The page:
I'm sure most of you have already heard of G.I.Y. or 'Grow It Yourself', indeed many of you are probably members so we'll go for a brief intro for those who haven't:G.I.Y. international was set up 6 years ago in Waterford by Micheal Kelly after he had an epiphany from growing a globe of supermarket garlic in his back garden. He got such a kick out of it he decided to grow more of his own food and, excuse the pun, the seeds of GIY were sown. Hungry to connect with more growers he put an ad in the local Waterford paper to see would anyone fancy meeting in the library each month to share their growers knowledge. Mick placed a couple of chairs in a circle and hoped for the best. Over 100 people turned up. He now has 50,000 members.
The GIY story is really quite remarkable, they have a mission to build a network of growers that not only fulfills those growers needs but also starts to address the broader issues facing our food supply. Their model encourages us to grow, eat and learn about healthy food, to draw from and strengthen our local communities and on a much broader scale to help protect our planet. What's not to like?
One thing Mick Kelly, their charismatic founder and front man is brilliant at is getting influential vegetable grower types to believe in him and his organisation. He has built up an impressive collection of high profile followers who help GIY in various ways not least by appearing at their annual 'Gathering'. I have personally been to every one and I can't recommend them highly enough, it's like Glastonbury for growers. The event takes place in Waterford and coincides with the annual Harvest Festival so loads of lovely local food, beer and plenty of other stuff going on to give the event a buzzing backdrop.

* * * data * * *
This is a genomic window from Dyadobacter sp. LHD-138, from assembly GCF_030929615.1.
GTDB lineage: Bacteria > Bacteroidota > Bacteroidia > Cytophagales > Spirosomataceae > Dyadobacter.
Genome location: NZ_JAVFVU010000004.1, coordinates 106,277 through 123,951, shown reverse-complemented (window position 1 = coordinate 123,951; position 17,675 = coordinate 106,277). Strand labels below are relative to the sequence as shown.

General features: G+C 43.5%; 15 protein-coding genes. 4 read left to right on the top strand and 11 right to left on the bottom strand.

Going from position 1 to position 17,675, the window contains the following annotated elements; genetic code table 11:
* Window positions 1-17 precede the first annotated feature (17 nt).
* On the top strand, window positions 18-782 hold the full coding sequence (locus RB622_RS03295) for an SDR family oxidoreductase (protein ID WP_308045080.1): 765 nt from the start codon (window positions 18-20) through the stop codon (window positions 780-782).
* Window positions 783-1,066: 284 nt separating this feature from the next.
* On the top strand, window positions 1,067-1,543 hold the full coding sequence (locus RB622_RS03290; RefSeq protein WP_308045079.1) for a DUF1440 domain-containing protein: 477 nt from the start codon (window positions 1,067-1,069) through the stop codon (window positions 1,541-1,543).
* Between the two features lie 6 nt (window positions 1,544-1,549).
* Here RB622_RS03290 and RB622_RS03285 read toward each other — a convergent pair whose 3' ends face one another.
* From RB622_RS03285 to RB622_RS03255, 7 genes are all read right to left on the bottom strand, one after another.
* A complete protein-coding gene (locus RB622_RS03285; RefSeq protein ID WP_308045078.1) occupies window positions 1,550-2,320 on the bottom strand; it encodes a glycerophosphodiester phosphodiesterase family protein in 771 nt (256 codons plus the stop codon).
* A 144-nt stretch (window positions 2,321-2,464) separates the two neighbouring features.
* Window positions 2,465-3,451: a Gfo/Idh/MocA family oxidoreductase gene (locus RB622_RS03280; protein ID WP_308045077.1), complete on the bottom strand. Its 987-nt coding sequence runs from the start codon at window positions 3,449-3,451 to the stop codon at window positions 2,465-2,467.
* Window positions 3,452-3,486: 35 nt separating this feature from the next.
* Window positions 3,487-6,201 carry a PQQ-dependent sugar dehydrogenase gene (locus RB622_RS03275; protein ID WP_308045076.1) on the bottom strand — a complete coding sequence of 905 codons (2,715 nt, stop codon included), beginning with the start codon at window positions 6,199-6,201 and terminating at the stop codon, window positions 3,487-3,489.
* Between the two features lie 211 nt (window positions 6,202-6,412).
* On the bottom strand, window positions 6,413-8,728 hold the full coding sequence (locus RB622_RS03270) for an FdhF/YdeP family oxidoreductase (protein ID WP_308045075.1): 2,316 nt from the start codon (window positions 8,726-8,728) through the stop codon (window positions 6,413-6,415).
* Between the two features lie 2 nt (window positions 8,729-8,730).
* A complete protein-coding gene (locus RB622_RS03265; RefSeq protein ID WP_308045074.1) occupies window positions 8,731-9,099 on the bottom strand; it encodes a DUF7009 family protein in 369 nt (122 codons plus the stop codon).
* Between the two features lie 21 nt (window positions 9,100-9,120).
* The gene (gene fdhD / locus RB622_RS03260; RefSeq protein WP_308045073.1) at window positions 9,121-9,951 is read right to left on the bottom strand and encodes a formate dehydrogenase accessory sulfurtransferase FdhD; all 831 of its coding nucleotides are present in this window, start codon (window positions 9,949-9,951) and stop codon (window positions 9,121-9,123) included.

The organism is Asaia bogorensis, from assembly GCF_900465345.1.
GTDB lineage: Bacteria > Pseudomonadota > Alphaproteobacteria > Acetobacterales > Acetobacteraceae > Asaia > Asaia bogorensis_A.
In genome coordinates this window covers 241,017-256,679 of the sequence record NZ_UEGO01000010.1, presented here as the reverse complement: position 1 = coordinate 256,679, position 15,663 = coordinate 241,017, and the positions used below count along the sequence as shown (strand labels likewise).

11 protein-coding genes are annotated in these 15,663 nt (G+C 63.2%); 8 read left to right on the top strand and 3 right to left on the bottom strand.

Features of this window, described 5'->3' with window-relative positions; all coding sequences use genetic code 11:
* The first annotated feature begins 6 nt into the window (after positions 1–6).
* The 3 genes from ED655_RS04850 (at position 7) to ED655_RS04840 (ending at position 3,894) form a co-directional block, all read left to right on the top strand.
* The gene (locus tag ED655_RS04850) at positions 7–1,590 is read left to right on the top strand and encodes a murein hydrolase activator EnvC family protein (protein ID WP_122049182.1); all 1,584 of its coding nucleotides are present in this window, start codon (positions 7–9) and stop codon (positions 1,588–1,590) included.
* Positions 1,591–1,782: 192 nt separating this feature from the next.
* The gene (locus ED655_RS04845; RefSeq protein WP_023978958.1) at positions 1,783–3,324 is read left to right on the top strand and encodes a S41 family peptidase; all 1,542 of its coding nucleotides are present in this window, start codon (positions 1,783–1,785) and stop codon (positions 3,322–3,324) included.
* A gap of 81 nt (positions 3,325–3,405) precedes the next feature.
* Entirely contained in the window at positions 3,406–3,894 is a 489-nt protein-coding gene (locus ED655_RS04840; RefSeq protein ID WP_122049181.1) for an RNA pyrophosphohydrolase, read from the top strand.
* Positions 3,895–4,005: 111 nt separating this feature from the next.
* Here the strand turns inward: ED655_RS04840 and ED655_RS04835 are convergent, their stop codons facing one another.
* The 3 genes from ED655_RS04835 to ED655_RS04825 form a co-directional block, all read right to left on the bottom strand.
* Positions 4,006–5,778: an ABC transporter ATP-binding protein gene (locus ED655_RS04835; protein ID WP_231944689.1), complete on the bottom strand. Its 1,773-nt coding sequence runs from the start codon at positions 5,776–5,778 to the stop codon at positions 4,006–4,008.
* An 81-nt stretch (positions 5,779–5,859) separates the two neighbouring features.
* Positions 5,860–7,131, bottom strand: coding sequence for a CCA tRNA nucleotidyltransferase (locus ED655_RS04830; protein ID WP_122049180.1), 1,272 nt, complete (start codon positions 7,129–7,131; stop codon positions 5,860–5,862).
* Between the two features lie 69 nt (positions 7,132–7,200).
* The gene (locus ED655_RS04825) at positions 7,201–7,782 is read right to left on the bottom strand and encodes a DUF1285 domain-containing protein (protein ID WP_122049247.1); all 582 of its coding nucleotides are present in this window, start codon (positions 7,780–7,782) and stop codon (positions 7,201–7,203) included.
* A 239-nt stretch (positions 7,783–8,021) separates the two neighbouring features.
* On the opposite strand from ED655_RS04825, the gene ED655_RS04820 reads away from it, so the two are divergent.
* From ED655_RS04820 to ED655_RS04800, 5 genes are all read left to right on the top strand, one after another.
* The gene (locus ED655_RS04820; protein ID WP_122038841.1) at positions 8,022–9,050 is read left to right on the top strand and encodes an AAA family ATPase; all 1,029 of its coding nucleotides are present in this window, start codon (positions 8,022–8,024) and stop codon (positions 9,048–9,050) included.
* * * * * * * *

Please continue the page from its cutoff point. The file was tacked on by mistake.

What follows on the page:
This year’s event will feature talks, debates and discussions over two days linked by the "Healthy Soil, Healthy People” theme. If soil and health are so deeply connected, what are the implications of our current approach to soil?
ure uses chemical interventions (pesticides, insecticides and fertilisers) that kill the microbial life that is so central to soil health. Microbial life includes all the beneficial bacteria, fungi, protozoa in a healthy soil which are responsible for breaking down organic matter and producing food your vegetables. If we take them out of the loop we end up with a dead soil unable to support plant life and, indirectly, us. More than 90% of our food comes from our soils, yet thanks to unsustainable production practices globally, we are losing 10 million hectares of fertile soil each year.
If Living Soil really is the foundation of health, what is the impact of commercial agriculture on our health?
This years speakers include some of the most influential food growers, writers, advocates and chefs to Waterford for this year's event including Patrick Holden, Joy Larkcom, Alys Fowler, Darina Allen, Rory O'Connell, Denis Cotter, Paddy Courtney, Mark Diacono and many more. You can see the full lineup on the GIY website by following the GIY Gathering 2014 link here.
The list of speakers is incredible and that's what makes this event so good. You listen to fascinating lectures from the very top people and then get to bump into them later and ask them about your broad beans. You will go away bursting with ideas and enthusiasm, you'll have new ideas for your garden and will have made connections with like minded people from all over the country. The enthusiasm across the board is palpable from the expert growers sharing their knowledge to the novice gardeners keen to learn.
It was only 50 odd quid to stay in a B&B for the night and not much more for an hotel if you're from out of town, if you're local you have no excuse. I know I can be guilty getting over excited about things but for out the door good value this has to be the real vegetable growers event of the year. As GIY quite rightly point out where would you get so many of these top guys at one event? You wouldn't, this is an excellent weekend.
I'll see you there so.
For tickets please visit the GIY ticket shop by clicking the link: